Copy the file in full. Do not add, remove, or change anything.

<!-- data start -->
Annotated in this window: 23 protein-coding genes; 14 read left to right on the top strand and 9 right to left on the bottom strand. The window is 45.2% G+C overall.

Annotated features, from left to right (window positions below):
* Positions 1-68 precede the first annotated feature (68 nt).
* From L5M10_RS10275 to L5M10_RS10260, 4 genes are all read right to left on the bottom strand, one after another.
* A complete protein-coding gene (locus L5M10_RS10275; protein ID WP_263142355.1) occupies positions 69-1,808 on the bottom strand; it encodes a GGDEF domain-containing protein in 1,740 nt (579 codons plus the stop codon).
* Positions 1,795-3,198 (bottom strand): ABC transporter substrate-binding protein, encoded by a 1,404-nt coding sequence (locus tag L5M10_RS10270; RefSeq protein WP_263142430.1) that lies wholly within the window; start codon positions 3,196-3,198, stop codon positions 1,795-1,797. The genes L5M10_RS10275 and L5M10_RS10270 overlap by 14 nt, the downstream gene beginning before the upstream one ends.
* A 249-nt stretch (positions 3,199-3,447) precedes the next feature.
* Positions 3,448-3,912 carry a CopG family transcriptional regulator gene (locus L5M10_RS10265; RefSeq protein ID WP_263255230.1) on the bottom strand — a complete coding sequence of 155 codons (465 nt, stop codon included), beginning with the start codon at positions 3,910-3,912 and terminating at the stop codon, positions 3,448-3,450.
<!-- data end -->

Annotated in this window: 23 protein-coding genes; 14 read left to right on the top strand and 9 right to left on the bottom strand. The window is 45.2% G+C overall.

Annotated features, from left to right (window positions below):
* Positions 1-68 precede the first annotated feature (68 nt).
* From L5M10_RS10275 to L5M10_RS10260, 4 genes are all read right to left on the bottom strand, one after another.
* A complete protein-coding gene (locus L5M10_RS10275; protein ID WP_263142355.1) occupies positions 69-1,808 on the bottom strand; it encodes a GGDEF domain-containing protein in 1,740 nt (579 codons plus the stop codon).
* Positions 1,795-3,198 (bottom strand): ABC transporter substrate-binding protein, encoded by a 1,404-nt coding sequence (locus tag L5M10_RS10270; RefSeq protein WP_263142430.1) that lies wholly within the window; start codon positions 3,196-3,198, stop codon positions 1,795-1,797. The genes L5M10_RS10275 and L5M10_RS10270 overlap by 14 nt, the downstream gene beginning before the upstream one ends.
* A 249-nt stretch (positions 3,199-3,447) precedes the next feature.
* Positions 3,448-3,912 carry a CopG family transcriptional regulator gene (locus L5M10_RS10265; RefSeq protein ID WP_263255230.1) on the bottom strand — a complete coding sequence of 155 codons (465 nt, stop codon included), beginning with the start codon at positions 3,910-3,912 and terminating at the stop codon, positions 3,448-3,450.